Prop 6 opponents argue that if you take the gas tax away and it will threaten all those repairs and California’s transportation infrastructure will continue to decay without maintenance and improvements.

At a recent press conference adjacent to a rutted and pothole-filled road near LAX, Los Angeles Mayor Eric Garcetti blasted Prop 6 for being short-sighted and threatening improvement on just about every freeway in Los Angeles County.

Let me make it simple,” said Garcetti, “to ease congestion, to improve safety, to fix PCH, the 5, the 110, the 60, the 405 and so much more, vote no Prop 6.”

Surrounded by union members in the construction trades, L.A. Mayor Eric Garcetti makes his arguments against Proposition 6. The press conference was held adjacent to a street in near of repairs and a light rail station under construction that’s partially funded with Prop 6 revenue.(Photo: Saul Gonzalez)

In their political advertising, Prop 6 opponents are doubling down on the pubic safety arguments for defeating the ballot measure. In essence, they say if California doesn’t fix its transportation infrastructure, people will die.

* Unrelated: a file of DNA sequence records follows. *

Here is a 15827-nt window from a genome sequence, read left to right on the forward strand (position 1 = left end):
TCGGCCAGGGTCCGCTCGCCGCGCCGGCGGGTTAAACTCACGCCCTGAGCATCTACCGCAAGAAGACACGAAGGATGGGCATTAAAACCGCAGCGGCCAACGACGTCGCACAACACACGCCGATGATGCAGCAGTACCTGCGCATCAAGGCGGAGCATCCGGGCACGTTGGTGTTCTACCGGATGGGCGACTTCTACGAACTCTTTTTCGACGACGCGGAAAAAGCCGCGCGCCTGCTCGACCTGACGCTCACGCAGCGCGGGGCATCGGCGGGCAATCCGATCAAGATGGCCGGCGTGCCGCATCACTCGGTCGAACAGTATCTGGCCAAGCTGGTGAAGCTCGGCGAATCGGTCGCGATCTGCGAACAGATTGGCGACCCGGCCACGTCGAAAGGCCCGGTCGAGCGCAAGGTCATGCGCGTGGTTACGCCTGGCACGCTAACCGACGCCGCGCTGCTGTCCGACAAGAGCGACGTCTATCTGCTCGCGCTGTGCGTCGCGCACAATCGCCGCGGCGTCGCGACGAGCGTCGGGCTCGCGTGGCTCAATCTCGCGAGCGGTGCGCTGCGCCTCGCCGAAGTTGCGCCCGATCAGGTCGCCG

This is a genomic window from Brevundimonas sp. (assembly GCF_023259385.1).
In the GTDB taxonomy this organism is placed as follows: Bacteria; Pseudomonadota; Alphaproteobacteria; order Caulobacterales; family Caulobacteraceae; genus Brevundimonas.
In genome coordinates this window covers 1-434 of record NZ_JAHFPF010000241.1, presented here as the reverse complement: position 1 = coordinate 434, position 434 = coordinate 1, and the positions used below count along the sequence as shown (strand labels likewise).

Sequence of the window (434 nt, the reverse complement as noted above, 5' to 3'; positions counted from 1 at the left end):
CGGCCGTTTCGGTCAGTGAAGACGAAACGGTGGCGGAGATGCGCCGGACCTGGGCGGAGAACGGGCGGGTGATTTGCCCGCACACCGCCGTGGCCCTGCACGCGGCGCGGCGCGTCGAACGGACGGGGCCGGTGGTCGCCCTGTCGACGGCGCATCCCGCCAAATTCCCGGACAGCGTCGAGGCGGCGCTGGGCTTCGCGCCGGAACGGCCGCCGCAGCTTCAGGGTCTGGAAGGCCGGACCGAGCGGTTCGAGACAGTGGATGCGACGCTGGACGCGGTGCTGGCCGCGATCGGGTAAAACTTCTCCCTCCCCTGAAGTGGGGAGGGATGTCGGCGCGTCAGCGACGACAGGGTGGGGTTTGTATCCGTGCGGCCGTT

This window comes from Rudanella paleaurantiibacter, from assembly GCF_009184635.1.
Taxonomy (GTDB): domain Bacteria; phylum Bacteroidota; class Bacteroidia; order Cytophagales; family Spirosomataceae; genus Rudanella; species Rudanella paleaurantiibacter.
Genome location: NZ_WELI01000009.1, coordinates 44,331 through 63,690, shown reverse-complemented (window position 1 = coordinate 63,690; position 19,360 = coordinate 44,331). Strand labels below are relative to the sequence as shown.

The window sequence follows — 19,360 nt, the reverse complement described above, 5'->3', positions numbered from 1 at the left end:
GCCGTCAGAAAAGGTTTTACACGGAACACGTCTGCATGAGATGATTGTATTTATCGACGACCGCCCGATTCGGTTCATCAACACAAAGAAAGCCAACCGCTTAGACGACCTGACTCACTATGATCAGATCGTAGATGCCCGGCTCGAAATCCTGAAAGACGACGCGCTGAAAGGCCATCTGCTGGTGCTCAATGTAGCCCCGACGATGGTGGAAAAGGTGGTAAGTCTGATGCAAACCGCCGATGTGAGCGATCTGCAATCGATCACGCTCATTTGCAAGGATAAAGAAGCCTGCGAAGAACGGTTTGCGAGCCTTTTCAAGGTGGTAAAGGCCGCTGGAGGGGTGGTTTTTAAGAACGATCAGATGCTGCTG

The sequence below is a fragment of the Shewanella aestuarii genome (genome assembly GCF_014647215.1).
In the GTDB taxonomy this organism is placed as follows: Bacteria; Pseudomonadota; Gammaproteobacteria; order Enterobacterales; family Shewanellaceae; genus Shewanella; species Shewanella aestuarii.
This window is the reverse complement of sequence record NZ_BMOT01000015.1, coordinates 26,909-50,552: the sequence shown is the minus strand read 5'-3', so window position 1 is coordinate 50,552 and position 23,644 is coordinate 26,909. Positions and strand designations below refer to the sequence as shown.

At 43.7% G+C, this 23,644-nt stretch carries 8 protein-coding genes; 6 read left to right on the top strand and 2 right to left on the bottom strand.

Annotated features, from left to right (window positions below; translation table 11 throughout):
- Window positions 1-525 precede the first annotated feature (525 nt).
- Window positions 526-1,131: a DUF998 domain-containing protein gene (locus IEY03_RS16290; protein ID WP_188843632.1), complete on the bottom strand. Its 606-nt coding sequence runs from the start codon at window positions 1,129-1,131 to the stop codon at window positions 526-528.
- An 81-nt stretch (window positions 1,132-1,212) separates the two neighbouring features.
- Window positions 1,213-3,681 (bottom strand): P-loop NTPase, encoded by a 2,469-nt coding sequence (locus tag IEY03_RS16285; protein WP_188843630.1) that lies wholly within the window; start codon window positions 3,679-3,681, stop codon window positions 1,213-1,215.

According to Carl DeMaio, the public safety arguments being used against Prop 6 amount to fear-mongering, and that much of the billions of dollars raised by the gas tax will be misused by politicians and state workers.

And they lie and say bridge safety is going to be compromised, DeMaio told voters at the Bellflower event. “Oh, give me a break!..You don’t give a rip about bridge safety and potholes. No. The only hole you’re trying to fill is the special interest hole, the pension hole.”

But opponents of Prop 6 note that voters have already passed a state constitutional amendment that requires gas tax revenues be spent solely on transportation projects.

The ballot measures critics say those pushing Prop 6 are doing it for politics, not tax relief, using the measure as a way to get more Republicans elected by energizing conservative voters and getting them to the polls. While, there they might also vote for Republican candidates.